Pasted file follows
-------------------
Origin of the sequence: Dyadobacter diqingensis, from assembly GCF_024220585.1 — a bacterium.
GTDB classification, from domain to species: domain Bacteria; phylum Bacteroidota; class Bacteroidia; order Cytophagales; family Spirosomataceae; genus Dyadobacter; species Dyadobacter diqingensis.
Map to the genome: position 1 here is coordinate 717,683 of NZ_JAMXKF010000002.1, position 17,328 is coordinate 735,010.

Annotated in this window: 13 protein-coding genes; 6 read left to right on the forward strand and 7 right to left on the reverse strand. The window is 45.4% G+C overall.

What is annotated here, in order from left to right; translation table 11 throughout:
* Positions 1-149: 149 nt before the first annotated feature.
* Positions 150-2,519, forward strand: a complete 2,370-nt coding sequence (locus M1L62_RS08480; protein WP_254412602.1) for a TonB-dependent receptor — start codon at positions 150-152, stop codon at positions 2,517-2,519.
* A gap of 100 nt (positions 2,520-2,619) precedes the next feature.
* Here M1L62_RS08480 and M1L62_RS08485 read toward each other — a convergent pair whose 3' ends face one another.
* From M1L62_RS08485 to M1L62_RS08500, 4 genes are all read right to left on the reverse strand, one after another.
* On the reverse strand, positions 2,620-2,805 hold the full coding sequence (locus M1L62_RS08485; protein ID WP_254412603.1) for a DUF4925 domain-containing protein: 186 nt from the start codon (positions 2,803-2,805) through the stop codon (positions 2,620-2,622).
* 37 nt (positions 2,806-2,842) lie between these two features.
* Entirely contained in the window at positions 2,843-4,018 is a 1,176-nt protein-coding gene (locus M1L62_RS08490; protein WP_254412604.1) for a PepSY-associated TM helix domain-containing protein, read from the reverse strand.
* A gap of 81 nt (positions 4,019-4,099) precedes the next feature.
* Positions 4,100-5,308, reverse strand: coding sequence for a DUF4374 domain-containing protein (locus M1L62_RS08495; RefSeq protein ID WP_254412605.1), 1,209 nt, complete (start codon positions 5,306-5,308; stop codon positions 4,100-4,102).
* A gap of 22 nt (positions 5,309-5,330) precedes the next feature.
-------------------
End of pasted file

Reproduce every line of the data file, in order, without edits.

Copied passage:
Origin of the sequence: Dyadobacter diqingensis, from assembly GCF_024220585.1 — a bacterium.
GTDB classification, from domain to species: domain Bacteria; phylum Bacteroidota; class Bacteroidia; order Cytophagales; family Spirosomataceae; genus Dyadobacter; species Dyadobacter diqingensis.
Map to the genome: position 1 here is coordinate 717,683 of NZ_JAMXKF010000002.1, position 17,328 is coordinate 735,010.

Annotated in this window: 13 protein-coding genes; 6 read left to right on the forward strand and 7 right to left on the reverse strand. The window is 45.4% G+C overall.

What is annotated here, in order from left to right; translation table 11 throughout:
* Positions 1-149: 149 nt before the first annotated feature.
* Positions 150-2,519, forward strand: a complete 2,370-nt coding sequence (locus M1L62_RS08480; protein WP_254412602.1) for a TonB-dependent receptor — start codon at positions 150-152, stop codon at positions 2,517-2,519.
* A gap of 100 nt (positions 2,520-2,619) precedes the next feature.
* Here M1L62_RS08480 and M1L62_RS08485 read toward each other — a convergent pair whose 3' ends face one another.
* From M1L62_RS08485 to M1L62_RS08500, 4 genes are all read right to left on the reverse strand, one after another.
* On the reverse strand, positions 2,620-2,805 hold the full coding sequence (locus M1L62_RS08485; protein ID WP_254412603.1) for a DUF4925 domain-containing protein: 186 nt from the start codon (positions 2,803-2,805) through the stop codon (positions 2,620-2,622).
* 37 nt (positions 2,806-2,842) lie between these two features.
* Entirely contained in the window at positions 2,843-4,018 is a 1,176-nt protein-coding gene (locus M1L62_RS08490; protein WP_254412604.1) for a PepSY-associated TM helix domain-containing protein, read from the reverse strand.
* A gap of 81 nt (positions 4,019-4,099) precedes the next feature.
* Positions 4,100-5,308, reverse strand: coding sequence for a DUF4374 domain-containing protein (locus M1L62_RS08495; RefSeq protein ID WP_254412605.1), 1,209 nt, complete (start codon positions 5,306-5,308; stop codon positions 4,100-4,102).
* A gap of 22 nt (positions 5,309-5,330) precedes the next feature.